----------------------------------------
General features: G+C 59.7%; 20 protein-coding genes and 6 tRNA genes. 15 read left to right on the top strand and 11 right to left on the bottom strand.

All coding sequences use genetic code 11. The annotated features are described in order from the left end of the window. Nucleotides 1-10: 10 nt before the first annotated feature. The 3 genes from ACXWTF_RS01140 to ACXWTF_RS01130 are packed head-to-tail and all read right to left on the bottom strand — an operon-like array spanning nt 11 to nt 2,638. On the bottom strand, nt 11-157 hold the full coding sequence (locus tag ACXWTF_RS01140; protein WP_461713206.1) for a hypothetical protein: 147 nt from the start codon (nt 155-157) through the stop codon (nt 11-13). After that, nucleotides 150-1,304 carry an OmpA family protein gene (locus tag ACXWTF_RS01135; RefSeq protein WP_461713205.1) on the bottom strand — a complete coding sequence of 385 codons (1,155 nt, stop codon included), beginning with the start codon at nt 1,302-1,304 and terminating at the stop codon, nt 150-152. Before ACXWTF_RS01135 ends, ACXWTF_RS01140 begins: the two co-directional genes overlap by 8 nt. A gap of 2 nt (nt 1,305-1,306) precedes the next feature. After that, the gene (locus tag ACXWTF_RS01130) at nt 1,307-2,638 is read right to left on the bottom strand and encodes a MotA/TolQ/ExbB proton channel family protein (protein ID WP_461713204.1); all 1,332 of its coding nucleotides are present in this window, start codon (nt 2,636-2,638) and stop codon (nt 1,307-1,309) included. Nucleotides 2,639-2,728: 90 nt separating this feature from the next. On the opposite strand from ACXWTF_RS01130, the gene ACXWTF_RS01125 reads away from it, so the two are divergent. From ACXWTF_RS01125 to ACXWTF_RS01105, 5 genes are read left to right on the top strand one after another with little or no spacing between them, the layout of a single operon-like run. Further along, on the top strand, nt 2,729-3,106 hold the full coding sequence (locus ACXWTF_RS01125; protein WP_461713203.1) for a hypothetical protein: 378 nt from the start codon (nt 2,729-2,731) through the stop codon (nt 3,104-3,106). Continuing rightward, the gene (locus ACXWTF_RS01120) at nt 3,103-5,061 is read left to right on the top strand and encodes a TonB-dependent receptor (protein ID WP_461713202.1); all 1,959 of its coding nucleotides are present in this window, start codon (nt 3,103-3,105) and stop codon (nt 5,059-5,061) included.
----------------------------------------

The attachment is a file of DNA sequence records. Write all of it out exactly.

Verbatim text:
General features: G+C 59.7%; 20 protein-coding genes and 6 tRNA genes. 15 read left to right on the top strand and 11 right to left on the bottom strand.

All coding sequences use genetic code 11. The annotated features are described in order from the left end of the window. Nucleotides 1-10: 10 nt before the first annotated feature. The 3 genes from ACXWTF_RS01140 to ACXWTF_RS01130 are packed head-to-tail and all read right to left on the bottom strand — an operon-like array spanning nt 11 to nt 2,638. On the bottom strand, nt 11-157 hold the full coding sequence (locus tag ACXWTF_RS01140; protein WP_461713206.1) for a hypothetical protein: 147 nt from the start codon (nt 155-157) through the stop codon (nt 11-13). After that, nucleotides 150-1,304 carry an OmpA family protein gene (locus tag ACXWTF_RS01135; RefSeq protein WP_461713205.1) on the bottom strand — a complete coding sequence of 385 codons (1,155 nt, stop codon included), beginning with the start codon at nt 1,302-1,304 and terminating at the stop codon, nt 150-152. Before ACXWTF_RS01135 ends, ACXWTF_RS01140 begins: the two co-directional genes overlap by 8 nt. A gap of 2 nt (nt 1,305-1,306) precedes the next feature. After that, the gene (locus tag ACXWTF_RS01130) at nt 1,307-2,638 is read right to left on the bottom strand and encodes a MotA/TolQ/ExbB proton channel family protein (protein ID WP_461713204.1); all 1,332 of its coding nucleotides are present in this window, start codon (nt 2,636-2,638) and stop codon (nt 1,307-1,309) included. Nucleotides 2,639-2,728: 90 nt separating this feature from the next. On the opposite strand from ACXWTF_RS01130, the gene ACXWTF_RS01125 reads away from it, so the two are divergent. From ACXWTF_RS01125 to ACXWTF_RS01105, 5 genes are read left to right on the top strand one after another with little or no spacing between them, the layout of a single operon-like run. Further along, on the top strand, nt 2,729-3,106 hold the full coding sequence (locus ACXWTF_RS01125; protein WP_461713203.1) for a hypothetical protein: 378 nt from the start codon (nt 2,729-2,731) through the stop codon (nt 3,104-3,106). Continuing rightward, the gene (locus ACXWTF_RS01120) at nt 3,103-5,061 is read left to right on the top strand and encodes a TonB-dependent receptor (protein ID WP_461713202.1); all 1,959 of its coding nucleotides are present in this window, start codon (nt 3,103-3,105) and stop codon (nt 5,059-5,061) included.